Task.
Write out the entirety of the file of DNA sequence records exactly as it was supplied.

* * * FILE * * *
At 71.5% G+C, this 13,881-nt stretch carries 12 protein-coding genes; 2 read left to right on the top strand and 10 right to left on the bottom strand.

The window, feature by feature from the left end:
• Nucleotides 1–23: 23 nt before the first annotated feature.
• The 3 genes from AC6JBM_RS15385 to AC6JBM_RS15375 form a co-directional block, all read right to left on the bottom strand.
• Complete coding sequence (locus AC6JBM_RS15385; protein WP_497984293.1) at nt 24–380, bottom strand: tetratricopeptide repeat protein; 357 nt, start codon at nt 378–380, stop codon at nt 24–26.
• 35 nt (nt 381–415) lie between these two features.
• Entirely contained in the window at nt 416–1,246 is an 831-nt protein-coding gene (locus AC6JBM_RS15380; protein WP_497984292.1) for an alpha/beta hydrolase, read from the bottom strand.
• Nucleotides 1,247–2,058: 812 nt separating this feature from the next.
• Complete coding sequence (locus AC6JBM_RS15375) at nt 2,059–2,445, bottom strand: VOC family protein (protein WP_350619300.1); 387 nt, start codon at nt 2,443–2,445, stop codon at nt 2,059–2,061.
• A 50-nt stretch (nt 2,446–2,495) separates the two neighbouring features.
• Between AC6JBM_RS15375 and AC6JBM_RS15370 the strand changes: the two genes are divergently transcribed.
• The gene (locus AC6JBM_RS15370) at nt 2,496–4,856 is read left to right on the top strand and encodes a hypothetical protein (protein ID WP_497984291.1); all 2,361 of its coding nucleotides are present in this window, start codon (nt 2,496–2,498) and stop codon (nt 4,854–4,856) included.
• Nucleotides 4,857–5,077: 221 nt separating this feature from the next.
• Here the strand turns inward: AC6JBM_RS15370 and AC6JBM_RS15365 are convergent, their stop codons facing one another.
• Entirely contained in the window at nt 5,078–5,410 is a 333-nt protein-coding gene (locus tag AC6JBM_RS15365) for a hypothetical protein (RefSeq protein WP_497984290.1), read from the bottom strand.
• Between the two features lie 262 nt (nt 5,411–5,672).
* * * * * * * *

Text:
At 71.5% G+C, this 13,881-nt stretch carries 12 protein-coding genes; 2 read left to right on the top strand and 10 right to left on the bottom strand.

The window, feature by feature from the left end:
• Nucleotides 1–23: 23 nt before the first annotated feature.
• The 3 genes from AC6JBM_RS15385 to AC6JBM_RS15375 form a co-directional block, all read right to left on the bottom strand.
• Complete coding sequence (locus AC6JBM_RS15385; protein WP_497984293.1) at nt 24–380, bottom strand: tetratricopeptide repeat protein; 357 nt, start codon at nt 378–380, stop codon at nt 24–26.
• 35 nt (nt 381–415) lie between these two features.
• Entirely contained in the window at nt 416–1,246 is an 831-nt protein-coding gene (locus AC6JBM_RS15380; protein WP_497984292.1) for an alpha/beta hydrolase, read from the bottom strand.
• Nucleotides 1,247–2,058: 812 nt separating this feature from the next.
• Complete coding sequence (locus AC6JBM_RS15375) at nt 2,059–2,445, bottom strand: VOC family protein (protein WP_350619300.1); 387 nt, start codon at nt 2,443–2,445, stop codon at nt 2,059–2,061.
• A 50-nt stretch (nt 2,446–2,495) separates the two neighbouring features.
• Between AC6JBM_RS15375 and AC6JBM_RS15370 the strand changes: the two genes are divergently transcribed.
• The gene (locus AC6JBM_RS15370) at nt 2,496–4,856 is read left to right on the top strand and encodes a hypothetical protein (protein ID WP_497984291.1); all 2,361 of its coding nucleotides are present in this window, start codon (nt 2,496–2,498) and stop codon (nt 4,854–4,856) included.
• Nucleotides 4,857–5,077: 221 nt separating this feature from the next.
• Here the strand turns inward: AC6JBM_RS15370 and AC6JBM_RS15365 are convergent, their stop codons facing one another.
• Entirely contained in the window at nt 5,078–5,410 is a 333-nt protein-coding gene (locus tag AC6JBM_RS15365) for a hypothetical protein (RefSeq protein WP_497984290.1), read from the bottom strand.
• Between the two features lie 262 nt (nt 5,411–5,672).